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Seven Ways IBM Cognos TM1 Aids Forecasting

Posted by Peter Edwards on December 6, 2013


Does your company suffer from common forecasting problems? In a white paper on the subject, the IBM Beyond Budgeting Round Table illustrates how the IBM Cognos TM1 business intelligence solution can help finance managers identify common symptoms and implement solutions that lead to a healthier organization.

7 Ways IBM Cognos Aids Forecasting

Whether companies realize it or not, they likely suffer from at least one symptom of forecasting illness. Misconceptions and antiquated forecasting processes lead to decreased accuracy, quality and profitability for businesses. To successfully treat these forecasting illnesses, finance managers must identify common symptoms and implement solutions that lead to a healthier organization.

In a white paper titled “Seven Symptoms of Forecasting Illness” the IBM Beyond Budgeting Round Table illustrates how the IBM Cognos TM1 business intelligence solution can help identify and cure these pervasive ailments.

1) Semantic confusion: A company might show signs of semantic confusion if the organization finds it difficult to deal with unexpected or undesirable forecasts. This symptom can manifest as a blurred line between the forecast and the company’s goal.

Cure: To address this symptom, companies can use the IBM Cognos TM1 business intelligence solution to allow managers to create, maintain, and reference multiple forecast scenarios easily and efficiently.

2) Visual impairment: A company may suffer from visual impairment if it is obsessed with the year-end forecast numbers, or if it is surprised by new developments at the beginning of the fiscal year.

Cure: Companies should focus on building a comprehensive company forecast strategy. BP is a great example of the power of combined forecasting. BP brought all of the company’s stakeholders together in a large auditorium and efficiently completed a comprehensive company forecast.

In some companies, salespeople are either pushing their numbers to count toward next year’s sales goals or holding their numbers to this year to benefit themselves under their compensation plans. You really need to separate compensation from the forecasting process to take this manipulation out of the process and get truer information.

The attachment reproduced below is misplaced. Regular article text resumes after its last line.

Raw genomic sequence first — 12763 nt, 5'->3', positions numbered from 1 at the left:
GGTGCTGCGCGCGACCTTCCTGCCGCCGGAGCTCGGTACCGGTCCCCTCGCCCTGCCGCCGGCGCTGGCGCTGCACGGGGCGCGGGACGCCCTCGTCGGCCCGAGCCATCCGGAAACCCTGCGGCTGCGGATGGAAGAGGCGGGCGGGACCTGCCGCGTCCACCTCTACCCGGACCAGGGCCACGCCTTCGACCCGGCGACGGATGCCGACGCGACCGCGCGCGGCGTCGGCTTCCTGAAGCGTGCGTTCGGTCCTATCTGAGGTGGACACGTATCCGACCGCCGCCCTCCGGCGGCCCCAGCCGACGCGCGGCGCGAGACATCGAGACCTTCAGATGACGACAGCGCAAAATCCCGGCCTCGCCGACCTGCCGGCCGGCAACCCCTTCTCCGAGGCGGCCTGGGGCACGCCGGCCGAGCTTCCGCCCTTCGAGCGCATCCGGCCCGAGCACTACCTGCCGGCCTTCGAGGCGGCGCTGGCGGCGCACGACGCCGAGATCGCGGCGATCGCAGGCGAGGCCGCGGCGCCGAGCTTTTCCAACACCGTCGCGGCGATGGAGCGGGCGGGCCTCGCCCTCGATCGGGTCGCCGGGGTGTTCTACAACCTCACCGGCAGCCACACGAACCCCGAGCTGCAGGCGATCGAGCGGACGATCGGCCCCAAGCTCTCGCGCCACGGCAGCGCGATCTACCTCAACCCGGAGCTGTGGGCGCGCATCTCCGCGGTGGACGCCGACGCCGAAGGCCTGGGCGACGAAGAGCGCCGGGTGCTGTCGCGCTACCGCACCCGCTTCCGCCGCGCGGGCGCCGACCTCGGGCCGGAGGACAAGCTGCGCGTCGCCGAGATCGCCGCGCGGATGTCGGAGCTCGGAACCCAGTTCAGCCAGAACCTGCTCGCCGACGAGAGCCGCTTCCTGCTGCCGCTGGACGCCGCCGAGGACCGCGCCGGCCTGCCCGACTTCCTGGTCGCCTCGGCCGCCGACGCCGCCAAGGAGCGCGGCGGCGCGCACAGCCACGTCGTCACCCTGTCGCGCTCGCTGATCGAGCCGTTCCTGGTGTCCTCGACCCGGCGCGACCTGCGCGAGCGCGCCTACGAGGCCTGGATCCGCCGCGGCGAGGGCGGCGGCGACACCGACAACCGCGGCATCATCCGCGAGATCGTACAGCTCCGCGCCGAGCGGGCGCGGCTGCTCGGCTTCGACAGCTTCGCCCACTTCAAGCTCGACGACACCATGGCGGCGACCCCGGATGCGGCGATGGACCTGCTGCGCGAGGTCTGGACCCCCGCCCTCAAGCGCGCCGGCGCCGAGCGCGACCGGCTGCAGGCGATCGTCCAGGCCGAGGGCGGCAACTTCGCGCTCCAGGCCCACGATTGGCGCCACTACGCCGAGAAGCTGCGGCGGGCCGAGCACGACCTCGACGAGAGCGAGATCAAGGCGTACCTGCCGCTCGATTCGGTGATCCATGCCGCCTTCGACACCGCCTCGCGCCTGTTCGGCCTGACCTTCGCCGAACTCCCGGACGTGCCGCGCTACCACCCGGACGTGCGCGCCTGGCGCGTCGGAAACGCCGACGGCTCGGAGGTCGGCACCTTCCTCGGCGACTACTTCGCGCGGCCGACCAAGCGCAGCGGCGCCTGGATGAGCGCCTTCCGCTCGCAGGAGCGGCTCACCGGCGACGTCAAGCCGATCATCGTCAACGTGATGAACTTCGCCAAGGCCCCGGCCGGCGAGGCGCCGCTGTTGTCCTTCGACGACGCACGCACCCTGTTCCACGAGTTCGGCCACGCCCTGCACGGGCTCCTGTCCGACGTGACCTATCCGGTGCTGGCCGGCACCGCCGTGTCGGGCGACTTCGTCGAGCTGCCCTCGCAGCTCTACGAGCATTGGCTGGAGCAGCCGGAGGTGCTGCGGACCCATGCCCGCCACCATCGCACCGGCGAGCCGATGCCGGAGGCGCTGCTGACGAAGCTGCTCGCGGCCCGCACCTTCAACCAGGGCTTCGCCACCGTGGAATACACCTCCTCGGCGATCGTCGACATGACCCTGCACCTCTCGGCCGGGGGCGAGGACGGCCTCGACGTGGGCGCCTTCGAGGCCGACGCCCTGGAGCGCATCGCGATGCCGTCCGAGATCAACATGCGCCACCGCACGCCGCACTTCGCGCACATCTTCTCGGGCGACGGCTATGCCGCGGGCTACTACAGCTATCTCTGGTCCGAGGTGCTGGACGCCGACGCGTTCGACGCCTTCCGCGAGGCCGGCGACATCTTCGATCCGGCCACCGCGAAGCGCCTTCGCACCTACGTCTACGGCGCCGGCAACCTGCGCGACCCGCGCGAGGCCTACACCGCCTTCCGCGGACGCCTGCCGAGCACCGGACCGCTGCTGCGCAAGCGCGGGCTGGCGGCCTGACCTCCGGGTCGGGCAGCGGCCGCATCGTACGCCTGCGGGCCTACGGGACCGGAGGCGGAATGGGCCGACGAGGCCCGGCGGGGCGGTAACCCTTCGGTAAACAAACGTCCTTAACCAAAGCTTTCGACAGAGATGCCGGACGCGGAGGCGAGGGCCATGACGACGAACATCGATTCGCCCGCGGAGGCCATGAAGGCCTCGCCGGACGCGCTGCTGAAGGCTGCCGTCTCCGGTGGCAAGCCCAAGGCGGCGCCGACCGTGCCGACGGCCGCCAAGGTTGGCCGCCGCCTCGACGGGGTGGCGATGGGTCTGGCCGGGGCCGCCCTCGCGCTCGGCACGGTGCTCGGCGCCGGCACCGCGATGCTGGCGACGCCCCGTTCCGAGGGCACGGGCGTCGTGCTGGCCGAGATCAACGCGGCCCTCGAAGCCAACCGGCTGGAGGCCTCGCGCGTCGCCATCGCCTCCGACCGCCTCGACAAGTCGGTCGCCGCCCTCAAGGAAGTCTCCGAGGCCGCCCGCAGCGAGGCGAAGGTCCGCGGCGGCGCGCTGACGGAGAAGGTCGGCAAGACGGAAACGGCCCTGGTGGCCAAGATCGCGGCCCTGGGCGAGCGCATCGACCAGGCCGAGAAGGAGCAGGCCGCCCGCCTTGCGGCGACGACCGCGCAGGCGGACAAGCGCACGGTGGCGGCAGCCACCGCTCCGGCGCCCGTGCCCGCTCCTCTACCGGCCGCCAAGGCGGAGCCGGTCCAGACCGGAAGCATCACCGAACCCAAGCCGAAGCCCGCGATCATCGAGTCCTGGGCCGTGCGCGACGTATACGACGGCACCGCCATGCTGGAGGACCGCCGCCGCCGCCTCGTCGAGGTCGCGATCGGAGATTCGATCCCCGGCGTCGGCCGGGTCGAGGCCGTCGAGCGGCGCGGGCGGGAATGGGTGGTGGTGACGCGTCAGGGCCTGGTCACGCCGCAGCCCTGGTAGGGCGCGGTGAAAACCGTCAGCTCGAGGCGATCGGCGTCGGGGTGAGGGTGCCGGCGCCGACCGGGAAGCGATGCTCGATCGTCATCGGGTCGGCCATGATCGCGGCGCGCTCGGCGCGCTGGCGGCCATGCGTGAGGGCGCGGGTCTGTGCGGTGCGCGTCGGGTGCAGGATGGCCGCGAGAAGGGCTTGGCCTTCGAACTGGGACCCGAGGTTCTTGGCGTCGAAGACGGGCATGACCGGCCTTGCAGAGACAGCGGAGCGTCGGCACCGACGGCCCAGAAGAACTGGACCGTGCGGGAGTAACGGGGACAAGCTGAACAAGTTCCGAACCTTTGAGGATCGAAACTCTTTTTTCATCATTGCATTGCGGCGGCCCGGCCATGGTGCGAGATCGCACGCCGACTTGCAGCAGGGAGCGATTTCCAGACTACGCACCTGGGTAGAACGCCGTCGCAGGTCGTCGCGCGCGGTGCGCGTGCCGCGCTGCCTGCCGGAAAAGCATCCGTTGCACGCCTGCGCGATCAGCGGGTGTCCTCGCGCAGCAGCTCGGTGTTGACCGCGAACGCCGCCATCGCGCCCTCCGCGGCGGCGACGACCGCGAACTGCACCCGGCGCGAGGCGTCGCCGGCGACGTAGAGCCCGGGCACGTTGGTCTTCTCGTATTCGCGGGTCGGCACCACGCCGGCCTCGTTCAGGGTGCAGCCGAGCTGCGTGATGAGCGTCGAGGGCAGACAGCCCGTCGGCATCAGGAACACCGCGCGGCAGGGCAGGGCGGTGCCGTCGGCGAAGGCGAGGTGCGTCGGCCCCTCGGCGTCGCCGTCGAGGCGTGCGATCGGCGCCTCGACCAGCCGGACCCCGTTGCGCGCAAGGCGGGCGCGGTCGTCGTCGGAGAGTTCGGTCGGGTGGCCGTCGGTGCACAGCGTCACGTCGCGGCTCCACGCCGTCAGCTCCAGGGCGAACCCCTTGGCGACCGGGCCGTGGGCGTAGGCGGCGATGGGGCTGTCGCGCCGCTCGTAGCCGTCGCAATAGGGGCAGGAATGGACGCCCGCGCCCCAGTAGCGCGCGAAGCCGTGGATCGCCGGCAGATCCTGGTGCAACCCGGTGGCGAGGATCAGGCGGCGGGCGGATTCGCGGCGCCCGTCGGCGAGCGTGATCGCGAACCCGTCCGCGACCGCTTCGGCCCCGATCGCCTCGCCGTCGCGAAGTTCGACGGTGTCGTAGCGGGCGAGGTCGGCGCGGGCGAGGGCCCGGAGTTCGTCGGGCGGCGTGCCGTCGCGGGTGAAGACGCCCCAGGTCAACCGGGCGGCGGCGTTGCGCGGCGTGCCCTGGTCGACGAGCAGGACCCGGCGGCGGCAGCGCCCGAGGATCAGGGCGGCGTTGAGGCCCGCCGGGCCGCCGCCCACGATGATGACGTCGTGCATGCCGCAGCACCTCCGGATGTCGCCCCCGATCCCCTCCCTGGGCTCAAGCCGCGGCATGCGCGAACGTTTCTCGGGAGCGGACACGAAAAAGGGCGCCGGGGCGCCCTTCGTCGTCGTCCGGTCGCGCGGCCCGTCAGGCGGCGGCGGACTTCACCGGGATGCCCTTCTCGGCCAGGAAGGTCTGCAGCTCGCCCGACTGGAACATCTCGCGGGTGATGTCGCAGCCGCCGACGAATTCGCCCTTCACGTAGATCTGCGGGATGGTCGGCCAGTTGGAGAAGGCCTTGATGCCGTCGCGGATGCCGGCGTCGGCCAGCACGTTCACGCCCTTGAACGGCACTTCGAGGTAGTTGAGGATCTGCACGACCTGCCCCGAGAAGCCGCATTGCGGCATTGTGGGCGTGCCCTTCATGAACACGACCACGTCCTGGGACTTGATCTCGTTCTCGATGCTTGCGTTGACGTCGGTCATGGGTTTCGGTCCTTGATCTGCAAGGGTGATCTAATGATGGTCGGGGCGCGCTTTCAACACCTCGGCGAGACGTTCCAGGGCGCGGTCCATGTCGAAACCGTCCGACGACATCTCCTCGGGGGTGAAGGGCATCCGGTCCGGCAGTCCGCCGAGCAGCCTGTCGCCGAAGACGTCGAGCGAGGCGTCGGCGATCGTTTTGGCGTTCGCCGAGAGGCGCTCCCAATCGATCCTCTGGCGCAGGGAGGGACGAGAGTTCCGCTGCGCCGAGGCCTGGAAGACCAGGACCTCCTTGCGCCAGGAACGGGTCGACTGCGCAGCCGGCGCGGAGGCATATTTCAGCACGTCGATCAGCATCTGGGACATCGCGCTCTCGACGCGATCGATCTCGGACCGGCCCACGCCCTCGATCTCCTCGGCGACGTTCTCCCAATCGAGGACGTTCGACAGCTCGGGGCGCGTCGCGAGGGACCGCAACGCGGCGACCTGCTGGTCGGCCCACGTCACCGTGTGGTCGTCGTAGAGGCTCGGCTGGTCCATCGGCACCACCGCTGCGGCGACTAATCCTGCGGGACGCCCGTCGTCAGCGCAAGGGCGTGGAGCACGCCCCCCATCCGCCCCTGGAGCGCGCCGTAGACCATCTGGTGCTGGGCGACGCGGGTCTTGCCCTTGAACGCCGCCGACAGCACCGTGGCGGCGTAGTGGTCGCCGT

3) Systemic overload: Systemic overload is characterized by an increasing need to add greater detail and additional analysis in the misguided view that more data is always better in the forecasting process.

Cure: Don’t get stuck in the fine details. With IBM’s TM1 financial planning solution, companies can quickly build scenarios that reflect potential realities while achieving a balance between initial data input and subsequent analysis.

For best practices, you should only be planning the primary financial line items in your business. You should identify 20-50 of these line items that are most important in your business. If you go into too much detail in your budget, you are going to spend all your time configuring the budget and not enough time doing the analysis of it afterward.

4) Prosperity syndrome: If a company’s forecast reflects optimistic growth regardless of negative industry trends or current economic conditions, it may be suffering from prosperity syndrome.

Cure: To alleviate this symptom, companies should consider current market conditions, examine expected competitor strategies and rely on accurate data provided by TM1 financial systems.

5) Lack of coordination: If an organization has multiple sources, or silos, of data, it can’t create reliable, consistent forecasts.

Cure: In order to have a good forecasting process, you also need good data organization in the company. This can be achieved by adopting a single forecasting system throughout the entire organization and feeding data into the forecasting system from other enterprise systems like the General Ledger or the Human Resource Management systems.

6) Asocial behavior: If an organization routinely manipulates or alters its forecasts, even if doing so is not in the best interest of the company, it may suffer from asocial behavior.

Cure: Companies should reward managers and employees based on the value they provide, rather than rewarding “sandbaggers” for abusing the system. This can be achieved by eliminating links between incentive compensation and forecasts.

7) Lack of executive sponsorship: If individual departments are attempting to improve the forecasting process, but others are split over the importance of the task, an organization may suffer from a lack of executive sponsorship.

Cure: In order for a company to be successful in their financial planning and reporting efforts, it has to come from the top down. These processes will touch multiple parts of the organization and must be designated a key strategic initiative of the entire company in order for it to be successful.

All companies suffer from at least one type of forecasting illness. These factors are a reminder that every business needs to constantly examine its core process and culture to ensure they’re using the most accurate forecasting process and tools. By implementing a data analysis tool like the IBM Cognos TM1 business intelligence solution, organizations can achieve a high level of efficiency and promote healthier forecasting.

Free Whitepaper: 7 Symptoms of  Forecasting Illness

Topics: Data Analysis Tool, Business Intelligence, IBM Cognos TM1